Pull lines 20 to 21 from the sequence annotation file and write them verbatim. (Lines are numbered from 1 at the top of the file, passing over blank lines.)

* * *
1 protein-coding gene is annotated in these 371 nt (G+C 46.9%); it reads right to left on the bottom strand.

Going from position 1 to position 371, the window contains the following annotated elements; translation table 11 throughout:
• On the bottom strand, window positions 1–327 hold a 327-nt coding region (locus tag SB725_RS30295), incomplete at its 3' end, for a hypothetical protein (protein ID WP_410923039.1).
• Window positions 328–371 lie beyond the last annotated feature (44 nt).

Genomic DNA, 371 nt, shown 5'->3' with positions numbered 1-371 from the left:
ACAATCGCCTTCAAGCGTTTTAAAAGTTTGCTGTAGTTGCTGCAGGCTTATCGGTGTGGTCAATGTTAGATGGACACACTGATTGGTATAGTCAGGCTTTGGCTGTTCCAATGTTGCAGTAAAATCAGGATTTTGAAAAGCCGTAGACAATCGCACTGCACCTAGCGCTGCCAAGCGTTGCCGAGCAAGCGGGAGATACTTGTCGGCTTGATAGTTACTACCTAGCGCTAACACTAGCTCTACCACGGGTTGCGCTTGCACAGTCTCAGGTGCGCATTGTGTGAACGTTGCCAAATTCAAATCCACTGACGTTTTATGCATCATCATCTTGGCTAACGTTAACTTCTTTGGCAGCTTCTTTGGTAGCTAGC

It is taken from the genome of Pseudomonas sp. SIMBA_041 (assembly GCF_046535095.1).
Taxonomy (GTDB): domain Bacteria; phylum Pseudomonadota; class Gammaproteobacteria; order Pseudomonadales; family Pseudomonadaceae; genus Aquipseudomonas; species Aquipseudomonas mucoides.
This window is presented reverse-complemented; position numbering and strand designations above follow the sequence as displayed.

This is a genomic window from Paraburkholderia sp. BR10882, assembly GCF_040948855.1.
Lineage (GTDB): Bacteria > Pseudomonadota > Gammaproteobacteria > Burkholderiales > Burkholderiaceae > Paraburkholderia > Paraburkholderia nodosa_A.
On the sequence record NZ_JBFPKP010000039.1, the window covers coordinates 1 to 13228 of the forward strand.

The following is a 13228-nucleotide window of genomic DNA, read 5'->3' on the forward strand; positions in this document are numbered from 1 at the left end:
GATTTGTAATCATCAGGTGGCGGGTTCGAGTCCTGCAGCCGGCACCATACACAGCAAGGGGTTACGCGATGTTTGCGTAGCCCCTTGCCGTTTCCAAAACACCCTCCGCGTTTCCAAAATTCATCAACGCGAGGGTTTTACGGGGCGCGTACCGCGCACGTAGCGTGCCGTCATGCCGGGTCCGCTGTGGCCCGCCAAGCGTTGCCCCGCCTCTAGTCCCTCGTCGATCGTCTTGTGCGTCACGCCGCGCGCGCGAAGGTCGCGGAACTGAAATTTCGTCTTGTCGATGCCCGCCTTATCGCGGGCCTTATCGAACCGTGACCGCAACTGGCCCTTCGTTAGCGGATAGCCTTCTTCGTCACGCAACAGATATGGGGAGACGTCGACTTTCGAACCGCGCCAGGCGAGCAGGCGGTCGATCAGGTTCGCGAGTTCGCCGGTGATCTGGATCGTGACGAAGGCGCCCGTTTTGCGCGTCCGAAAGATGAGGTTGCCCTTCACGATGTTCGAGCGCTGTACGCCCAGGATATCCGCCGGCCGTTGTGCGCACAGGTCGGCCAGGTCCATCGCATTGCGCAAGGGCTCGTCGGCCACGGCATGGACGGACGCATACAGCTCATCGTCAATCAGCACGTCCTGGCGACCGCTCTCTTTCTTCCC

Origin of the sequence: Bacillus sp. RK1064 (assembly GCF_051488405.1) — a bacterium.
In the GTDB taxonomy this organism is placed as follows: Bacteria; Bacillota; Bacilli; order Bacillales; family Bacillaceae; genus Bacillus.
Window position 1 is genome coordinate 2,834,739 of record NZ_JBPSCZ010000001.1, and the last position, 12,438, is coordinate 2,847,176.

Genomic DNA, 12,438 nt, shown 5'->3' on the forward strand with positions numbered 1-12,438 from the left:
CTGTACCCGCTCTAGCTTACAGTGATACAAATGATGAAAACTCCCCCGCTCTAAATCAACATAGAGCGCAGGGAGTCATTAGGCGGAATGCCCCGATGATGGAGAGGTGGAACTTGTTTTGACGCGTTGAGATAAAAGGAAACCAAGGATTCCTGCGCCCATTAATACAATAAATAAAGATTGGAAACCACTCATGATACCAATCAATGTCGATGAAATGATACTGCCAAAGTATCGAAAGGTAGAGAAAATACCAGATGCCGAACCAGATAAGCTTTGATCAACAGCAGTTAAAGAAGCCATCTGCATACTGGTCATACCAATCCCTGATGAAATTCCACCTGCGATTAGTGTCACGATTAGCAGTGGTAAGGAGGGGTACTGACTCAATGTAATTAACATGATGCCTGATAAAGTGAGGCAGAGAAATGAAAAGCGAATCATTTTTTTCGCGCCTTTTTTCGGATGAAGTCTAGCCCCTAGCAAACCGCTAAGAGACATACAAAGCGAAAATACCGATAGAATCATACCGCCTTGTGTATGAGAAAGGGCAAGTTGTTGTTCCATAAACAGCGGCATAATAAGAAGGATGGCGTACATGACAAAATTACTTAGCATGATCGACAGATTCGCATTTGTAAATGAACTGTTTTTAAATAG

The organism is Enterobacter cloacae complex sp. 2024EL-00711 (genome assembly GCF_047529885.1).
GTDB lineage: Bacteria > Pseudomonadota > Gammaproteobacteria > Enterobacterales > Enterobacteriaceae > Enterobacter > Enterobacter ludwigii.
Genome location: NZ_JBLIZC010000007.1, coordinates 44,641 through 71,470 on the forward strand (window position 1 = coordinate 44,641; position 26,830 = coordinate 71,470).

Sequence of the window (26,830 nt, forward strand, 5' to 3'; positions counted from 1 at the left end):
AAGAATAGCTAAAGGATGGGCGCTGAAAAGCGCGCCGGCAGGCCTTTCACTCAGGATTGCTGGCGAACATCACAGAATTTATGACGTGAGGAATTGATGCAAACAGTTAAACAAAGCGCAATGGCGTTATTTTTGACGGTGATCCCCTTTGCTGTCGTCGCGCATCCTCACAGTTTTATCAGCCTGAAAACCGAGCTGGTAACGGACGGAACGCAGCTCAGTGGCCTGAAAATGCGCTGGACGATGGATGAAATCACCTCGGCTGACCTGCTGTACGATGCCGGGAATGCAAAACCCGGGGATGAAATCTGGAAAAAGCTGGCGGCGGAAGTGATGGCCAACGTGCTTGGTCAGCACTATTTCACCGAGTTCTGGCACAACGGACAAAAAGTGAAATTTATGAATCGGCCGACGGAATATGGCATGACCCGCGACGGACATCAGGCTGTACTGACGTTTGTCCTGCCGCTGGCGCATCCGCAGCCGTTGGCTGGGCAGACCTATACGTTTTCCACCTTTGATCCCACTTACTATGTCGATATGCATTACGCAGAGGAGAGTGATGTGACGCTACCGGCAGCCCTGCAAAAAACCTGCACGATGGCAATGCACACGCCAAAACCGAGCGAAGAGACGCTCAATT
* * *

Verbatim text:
The organism is Enterobacter cloacae complex sp. 2024EL-00711 (genome assembly GCF_047529885.1).
GTDB lineage: Bacteria > Pseudomonadota > Gammaproteobacteria > Enterobacterales > Enterobacteriaceae > Enterobacter > Enterobacter ludwigii.